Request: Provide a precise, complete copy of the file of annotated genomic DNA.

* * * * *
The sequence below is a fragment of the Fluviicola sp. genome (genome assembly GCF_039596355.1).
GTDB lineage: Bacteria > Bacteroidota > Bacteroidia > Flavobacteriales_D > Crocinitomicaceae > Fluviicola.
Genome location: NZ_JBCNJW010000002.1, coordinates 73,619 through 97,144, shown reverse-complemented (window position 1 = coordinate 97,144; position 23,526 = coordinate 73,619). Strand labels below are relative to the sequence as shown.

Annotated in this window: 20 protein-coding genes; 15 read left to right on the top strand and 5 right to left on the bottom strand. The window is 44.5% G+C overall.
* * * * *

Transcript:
The sequence below is a fragment of the Fluviicola sp. genome (genome assembly GCF_039596355.1).
GTDB lineage: Bacteria > Bacteroidota > Bacteroidia > Flavobacteriales_D > Crocinitomicaceae > Fluviicola.
Genome location: NZ_JBCNJW010000002.1, coordinates 73,619 through 97,144, shown reverse-complemented (window position 1 = coordinate 97,144; position 23,526 = coordinate 73,619). Strand labels below are relative to the sequence as shown.

Annotated in this window: 20 protein-coding genes; 15 read left to right on the top strand and 5 right to left on the bottom strand. The window is 44.5% G+C overall.